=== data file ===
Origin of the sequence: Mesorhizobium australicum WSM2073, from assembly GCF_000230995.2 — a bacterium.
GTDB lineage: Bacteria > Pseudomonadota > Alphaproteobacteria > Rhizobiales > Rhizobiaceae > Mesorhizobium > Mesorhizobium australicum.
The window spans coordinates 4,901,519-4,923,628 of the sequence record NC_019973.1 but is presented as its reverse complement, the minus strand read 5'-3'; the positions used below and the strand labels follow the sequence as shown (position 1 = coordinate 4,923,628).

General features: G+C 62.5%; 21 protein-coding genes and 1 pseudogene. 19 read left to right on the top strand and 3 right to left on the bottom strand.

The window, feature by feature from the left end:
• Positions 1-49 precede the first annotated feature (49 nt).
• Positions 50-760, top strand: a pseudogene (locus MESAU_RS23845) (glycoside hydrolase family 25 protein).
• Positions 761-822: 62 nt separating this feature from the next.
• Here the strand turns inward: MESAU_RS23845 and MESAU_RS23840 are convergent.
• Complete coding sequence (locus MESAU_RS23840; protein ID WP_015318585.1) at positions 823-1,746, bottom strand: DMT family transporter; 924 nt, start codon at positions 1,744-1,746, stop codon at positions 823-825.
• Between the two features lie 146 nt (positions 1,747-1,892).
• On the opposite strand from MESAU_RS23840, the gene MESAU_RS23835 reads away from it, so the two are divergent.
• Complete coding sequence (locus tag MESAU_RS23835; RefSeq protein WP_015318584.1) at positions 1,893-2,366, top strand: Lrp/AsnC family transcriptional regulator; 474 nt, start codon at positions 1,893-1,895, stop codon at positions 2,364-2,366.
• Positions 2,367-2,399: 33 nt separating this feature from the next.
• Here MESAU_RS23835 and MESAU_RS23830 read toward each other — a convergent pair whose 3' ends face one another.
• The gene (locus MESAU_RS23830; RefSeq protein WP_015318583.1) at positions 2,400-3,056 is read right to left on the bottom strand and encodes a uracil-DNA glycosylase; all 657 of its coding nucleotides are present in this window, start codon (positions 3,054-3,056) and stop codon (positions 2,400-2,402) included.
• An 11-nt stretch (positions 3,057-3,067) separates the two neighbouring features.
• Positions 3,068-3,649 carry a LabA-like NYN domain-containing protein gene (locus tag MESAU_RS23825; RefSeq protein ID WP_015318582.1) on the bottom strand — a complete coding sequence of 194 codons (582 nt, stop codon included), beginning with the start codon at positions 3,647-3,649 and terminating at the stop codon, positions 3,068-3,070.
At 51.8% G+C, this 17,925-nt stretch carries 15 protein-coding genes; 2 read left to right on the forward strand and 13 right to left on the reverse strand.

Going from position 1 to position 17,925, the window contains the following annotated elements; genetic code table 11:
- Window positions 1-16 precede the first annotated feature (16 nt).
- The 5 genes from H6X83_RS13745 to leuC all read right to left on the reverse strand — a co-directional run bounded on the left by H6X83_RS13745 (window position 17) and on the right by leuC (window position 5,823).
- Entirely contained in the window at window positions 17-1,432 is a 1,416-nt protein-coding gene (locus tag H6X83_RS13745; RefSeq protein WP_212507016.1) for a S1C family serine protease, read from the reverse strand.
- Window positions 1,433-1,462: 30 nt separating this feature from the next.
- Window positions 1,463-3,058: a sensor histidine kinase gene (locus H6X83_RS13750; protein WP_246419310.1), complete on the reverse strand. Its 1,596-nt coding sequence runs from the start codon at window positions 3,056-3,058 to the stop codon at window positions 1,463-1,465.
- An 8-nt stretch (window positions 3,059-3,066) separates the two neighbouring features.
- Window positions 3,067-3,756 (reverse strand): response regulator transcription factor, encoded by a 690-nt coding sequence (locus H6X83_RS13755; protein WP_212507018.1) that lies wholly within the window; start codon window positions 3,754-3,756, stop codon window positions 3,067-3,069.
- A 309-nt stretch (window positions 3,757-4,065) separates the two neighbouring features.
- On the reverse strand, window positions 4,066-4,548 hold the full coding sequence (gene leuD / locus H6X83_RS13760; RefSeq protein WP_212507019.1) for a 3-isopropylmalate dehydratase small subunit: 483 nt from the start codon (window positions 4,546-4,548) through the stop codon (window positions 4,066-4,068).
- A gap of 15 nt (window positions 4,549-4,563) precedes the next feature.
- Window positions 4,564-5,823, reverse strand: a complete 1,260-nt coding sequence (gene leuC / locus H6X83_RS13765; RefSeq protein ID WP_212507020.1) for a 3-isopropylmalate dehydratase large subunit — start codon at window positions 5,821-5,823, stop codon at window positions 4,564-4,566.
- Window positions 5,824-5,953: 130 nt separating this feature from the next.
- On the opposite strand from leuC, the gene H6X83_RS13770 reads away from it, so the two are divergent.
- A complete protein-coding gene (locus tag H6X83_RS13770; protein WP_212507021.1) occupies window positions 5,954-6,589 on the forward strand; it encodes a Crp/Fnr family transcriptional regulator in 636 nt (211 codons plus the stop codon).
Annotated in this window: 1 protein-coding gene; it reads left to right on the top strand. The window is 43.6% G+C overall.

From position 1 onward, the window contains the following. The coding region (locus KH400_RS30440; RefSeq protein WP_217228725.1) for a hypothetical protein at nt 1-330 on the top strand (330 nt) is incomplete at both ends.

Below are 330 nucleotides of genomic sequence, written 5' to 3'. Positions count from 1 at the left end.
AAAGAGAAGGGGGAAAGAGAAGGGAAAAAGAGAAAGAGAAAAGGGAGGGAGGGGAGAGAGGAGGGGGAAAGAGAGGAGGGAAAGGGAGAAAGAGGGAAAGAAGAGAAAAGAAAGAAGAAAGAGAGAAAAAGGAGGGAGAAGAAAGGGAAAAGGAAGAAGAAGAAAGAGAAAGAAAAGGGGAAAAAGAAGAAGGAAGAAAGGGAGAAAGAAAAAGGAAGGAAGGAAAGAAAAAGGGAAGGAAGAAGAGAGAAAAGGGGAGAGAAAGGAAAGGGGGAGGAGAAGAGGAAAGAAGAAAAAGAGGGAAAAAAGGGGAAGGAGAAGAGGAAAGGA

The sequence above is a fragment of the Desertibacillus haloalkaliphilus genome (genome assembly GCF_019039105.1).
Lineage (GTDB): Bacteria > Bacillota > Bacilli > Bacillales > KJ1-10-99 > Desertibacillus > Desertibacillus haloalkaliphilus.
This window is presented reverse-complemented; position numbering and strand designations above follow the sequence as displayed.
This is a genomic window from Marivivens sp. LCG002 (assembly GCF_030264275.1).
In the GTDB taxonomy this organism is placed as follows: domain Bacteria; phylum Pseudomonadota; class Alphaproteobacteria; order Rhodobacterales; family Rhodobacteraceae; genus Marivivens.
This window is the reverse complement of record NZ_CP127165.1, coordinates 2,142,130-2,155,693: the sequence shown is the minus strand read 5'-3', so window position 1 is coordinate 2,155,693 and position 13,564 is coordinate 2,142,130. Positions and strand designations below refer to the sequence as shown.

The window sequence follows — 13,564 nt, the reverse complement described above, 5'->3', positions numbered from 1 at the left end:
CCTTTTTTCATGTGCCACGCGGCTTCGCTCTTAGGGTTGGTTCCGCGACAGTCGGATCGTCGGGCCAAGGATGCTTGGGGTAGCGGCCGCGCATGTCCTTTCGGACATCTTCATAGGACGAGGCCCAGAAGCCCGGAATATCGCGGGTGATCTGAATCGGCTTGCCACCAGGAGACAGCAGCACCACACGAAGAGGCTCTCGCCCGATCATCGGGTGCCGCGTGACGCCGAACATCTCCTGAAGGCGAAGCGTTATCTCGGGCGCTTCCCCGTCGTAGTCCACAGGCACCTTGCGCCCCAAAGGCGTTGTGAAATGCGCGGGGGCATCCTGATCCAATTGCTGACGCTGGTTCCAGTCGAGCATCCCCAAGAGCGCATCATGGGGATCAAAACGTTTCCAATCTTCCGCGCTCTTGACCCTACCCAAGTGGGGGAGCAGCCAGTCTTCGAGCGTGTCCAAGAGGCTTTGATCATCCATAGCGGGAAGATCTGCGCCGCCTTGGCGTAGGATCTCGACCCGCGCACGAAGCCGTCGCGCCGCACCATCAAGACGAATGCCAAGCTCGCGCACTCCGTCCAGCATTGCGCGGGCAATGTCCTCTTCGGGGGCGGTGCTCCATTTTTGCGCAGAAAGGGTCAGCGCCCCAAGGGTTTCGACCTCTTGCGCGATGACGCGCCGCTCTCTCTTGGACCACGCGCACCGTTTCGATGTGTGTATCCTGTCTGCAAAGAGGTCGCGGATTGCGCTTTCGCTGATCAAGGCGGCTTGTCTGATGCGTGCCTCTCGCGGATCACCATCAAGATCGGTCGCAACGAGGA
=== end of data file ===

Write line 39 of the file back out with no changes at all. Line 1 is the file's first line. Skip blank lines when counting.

The sequence above is a fragment of the Desertibacillus haloalkaliphilus genome (genome assembly GCF_019039105.1).